Holy Struggle with Church at the Square

November 29th, 2017

About a year ago I was greeting people before our church service began. Folks were coming in from the streets, grabbing a cup of coffee or making their way to the finally available restrooms. Most of our participants at Church at the Square in Dallas are homeless or formerly homeless, so having access to a bathroom and a place to sit without being ordered to move along are small but welcome displays of hospitality. As I was shaking hands and checking on people, a friend who lives on the street ran up and grabbed my arm. “Jonathan!” she cried. “Is Jesus God? I think he is because the Bible says he is, but Jesus also prays to God.” Then, with tears flowing down her face, she asked, “If I get it wrong, am I going to hell?” Since we had about three minutes before the service started, I told her that yes, Jesus is God; no, getting it wrong will not send you to hell; and since we were pressed for time why don’t I preach on it next week?

When I think about the nature and work of our faith community, I often recall that story. In many ways, we are like any other church: the gospel is preached, we take the Eucharist, we sing, we pray, we read scripture. We are a campus of Highland Park UMC and therefore have similarities to any church plant. And yet, there is a palpable difference. Church at the Square is a place where people come and lay bare their struggles. I don’t mean to imply that this doesn’t happen at other churches, but too often Sunday morning worship begins with what Yeats called “polite meaningless words.” Church can be a place we go to run through familiar rituals and pretend life is fine. However, church should be the refuge we run to in order to be affirmed and saved. When we are gathered in faith, God gives us the freedom to bring our whole lives to be laid bare. We come with our doubts, our struggles, our messiness, and our failings, as well as our joy, our peace, and our love.

When we gather at Church at the Square on Sunday mornings, the overwhelming brutality of homelessness rips away any temptation we may feel to ignore the struggles of our lives. God strips us to our core in front of each other. We are vulnerable. Then God affirms how much we are loved. God has given us a place to be loved and to love. We often have small groups and Sunday school classes from Highland Park UMC who come to worship with us and to share our Sunday lunch. During our time together, social, economic, and racial barriers are bridged. The Holy Spirit builds new foundations on the ruins of our prejudice, and new life comes alive where once there was only fear.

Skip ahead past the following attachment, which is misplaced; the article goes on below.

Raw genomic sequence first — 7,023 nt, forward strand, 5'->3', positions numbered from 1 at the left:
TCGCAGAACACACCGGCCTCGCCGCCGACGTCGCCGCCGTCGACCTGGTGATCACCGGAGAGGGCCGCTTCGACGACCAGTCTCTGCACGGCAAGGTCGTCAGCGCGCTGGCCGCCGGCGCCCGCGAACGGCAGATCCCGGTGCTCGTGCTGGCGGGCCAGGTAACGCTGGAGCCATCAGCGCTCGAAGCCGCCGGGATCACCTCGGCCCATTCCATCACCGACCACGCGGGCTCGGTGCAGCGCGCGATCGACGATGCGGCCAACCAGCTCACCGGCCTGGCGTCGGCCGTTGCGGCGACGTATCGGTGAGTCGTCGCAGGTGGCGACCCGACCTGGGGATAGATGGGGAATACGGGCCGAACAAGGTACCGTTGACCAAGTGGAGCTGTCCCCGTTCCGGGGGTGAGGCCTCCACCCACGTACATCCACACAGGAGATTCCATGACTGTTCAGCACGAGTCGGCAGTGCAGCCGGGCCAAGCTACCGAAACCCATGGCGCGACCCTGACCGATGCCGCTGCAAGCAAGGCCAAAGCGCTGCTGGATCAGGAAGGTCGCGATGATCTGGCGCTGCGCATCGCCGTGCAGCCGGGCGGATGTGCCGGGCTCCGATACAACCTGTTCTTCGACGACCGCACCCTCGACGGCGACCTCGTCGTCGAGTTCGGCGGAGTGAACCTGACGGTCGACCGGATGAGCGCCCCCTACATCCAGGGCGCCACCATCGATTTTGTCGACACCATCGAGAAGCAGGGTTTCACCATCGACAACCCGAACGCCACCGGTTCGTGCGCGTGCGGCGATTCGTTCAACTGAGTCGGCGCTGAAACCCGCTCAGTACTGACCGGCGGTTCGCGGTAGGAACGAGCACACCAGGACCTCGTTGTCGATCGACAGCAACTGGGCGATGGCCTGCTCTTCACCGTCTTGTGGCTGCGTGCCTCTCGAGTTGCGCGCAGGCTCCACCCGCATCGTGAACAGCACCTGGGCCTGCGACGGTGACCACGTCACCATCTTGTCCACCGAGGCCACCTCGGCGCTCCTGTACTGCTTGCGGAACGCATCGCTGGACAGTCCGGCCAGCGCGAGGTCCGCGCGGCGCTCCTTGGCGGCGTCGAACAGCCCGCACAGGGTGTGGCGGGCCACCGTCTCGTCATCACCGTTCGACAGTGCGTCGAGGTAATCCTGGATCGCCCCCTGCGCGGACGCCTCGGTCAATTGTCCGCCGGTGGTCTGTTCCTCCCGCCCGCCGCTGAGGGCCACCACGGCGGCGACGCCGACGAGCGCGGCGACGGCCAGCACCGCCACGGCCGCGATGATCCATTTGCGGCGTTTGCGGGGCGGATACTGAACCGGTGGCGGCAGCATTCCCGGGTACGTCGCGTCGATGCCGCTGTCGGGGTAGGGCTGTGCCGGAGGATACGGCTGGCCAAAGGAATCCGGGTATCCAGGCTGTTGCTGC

During every service, we seek to empower the congregation by inviting different people to give their testimonies. Our hope is that people who are traditionally marginalized and voiceless will find their voices in church and will then proclaim the good news to our city and our world. For example, a man volunteered to give his testimony and spoke at length about his struggles with crack addiction. On this Sunday, there was a large group from Highland Park in attendance, including many children. As I sat listening to the gentleman tell his story, I wondered how the parents were reacting. I was both amused by the thought of the children hearing this story and deeply grateful that the diverse community was present to bear witness to this brother, and to affirm him as a member of the faith. After the service, several of the parents expressed their gratitude for the invitation to worship together and thankfulness for the new friendships they had formed.

Church at the Square is a space God creates for struggle. We struggle with existential questions of theology and philosophy. We struggle with building community in a diverse city with a history of failure in civil rights and racial reconciliation. We struggle to forgive ourselves and our neighbors for sins. Many of our members struggle to get up off of the concrete in the morning or move their aching bodies. I believe that this struggle is holy work. In the midst of horrific poverty, drug use, domestic violence, and death, God is proclaiming sovereignty over evil and sin. God is bringing together unlikely misfits and marginalized people and is growing in us a passion for justice. God is empowering the powerless, building relationships among the diverse and distant, stripping away our toxic boundaries, and, having laid us bare, covering us with grace. God is claiming our neighborhood, our city, our church, and each of our lives. God is using our church to take back our neighborhood from hopelessness and homelessness. God is planting seeds of hope and building new homes. Church at the Square is a place for holy struggle. Thanks be to God!

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